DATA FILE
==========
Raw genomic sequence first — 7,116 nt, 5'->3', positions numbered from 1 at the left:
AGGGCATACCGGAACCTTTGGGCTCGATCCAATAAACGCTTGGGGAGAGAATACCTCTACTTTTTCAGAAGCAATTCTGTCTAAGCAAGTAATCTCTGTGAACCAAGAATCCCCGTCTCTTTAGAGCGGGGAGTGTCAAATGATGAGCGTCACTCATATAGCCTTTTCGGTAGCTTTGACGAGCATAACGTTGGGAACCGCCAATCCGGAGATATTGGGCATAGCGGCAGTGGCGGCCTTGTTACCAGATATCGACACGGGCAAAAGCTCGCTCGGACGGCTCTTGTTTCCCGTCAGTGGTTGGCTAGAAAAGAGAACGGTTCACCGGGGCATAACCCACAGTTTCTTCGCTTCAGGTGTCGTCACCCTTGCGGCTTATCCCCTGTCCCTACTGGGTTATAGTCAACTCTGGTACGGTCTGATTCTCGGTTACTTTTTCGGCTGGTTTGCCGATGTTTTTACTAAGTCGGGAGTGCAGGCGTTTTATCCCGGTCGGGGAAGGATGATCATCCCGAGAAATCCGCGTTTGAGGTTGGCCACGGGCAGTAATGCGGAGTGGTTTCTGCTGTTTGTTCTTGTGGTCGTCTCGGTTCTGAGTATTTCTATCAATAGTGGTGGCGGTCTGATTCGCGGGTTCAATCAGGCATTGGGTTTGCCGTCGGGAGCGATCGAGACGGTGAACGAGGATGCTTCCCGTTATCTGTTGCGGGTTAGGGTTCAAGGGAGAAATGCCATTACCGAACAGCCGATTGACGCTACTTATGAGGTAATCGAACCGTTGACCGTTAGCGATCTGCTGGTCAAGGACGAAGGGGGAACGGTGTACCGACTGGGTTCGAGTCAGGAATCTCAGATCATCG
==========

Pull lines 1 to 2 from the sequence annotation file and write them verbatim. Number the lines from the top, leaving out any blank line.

Raw genomic sequence first — 7,116 nt, 5'->3', positions numbered from 1 at the left:
AGGGCATACCGGAACCTTTGGGCTCGATCCAATAAACGCTTGGGGAGAGAATACCTCTACTTTTTCAGAAGCAATTCTGTCTAAGCAAGTAATCTCTGTGAACCAAGAATCCCCGTCTCTTTAGAGCGGGGAGTGTCAAATGATGAGCGTCACTCATATAGCCTTTTCGGTAGCTTTGACGAGCATAACGTTGGGAACCGCCAATCCGGAGATATTGGGCATAGCGGCAGTGGCGGCCTTGTTACCAGATATCGACACGGGCAAAAGCTCGCTCGGACGGCTCTTGTTTCCCGTCAGTGGTTGGCTAGAAAAGAGAACGGTTCACCGGGGCATAACCCACAGTTTCTTCGCTTCAGGTGTCGTCACCCTTGCGGCTTATCCCCTGTCCCTACTGGGTTATAGTCAACTCTGGTACGGTCTGATTCTCGGTTACTTTTTCGGCTGGTTTGCCGATGTTTTTACTAAGTCGGGAGTGCAGGCGTTTTATCCCGGTCGGGGAAGGATGATCATCCCGAGAAATCCGCGTTTGAGGTTGGCCACGGGCAGTAATGCGGAGTGGTTTCTGCTGTTTGTTCTTGTGGTCGTCTCGGTTCTGAGTATTTCTATCAATAGTGGTGGCGGTCTGATTCGCGGGTTCAATCAGGCATTGGGTTTGCCGTCGGGAGCGATCGAGACGGTGAACGAGGATGCTTCCCGTTATCTGTTGCGGGTTAGGGTTCAAGGGAGAAATGCCATTACCGAACAGCCGATTGACGCTACTTATGAGGTAATCGAACCGTTGACCGTTAGCGATCTGCTGGTCAAGGACGAAGGGGGAACGGTGTACCGACTGGGTTCGAGTCAGGAATCTCAGATCATCG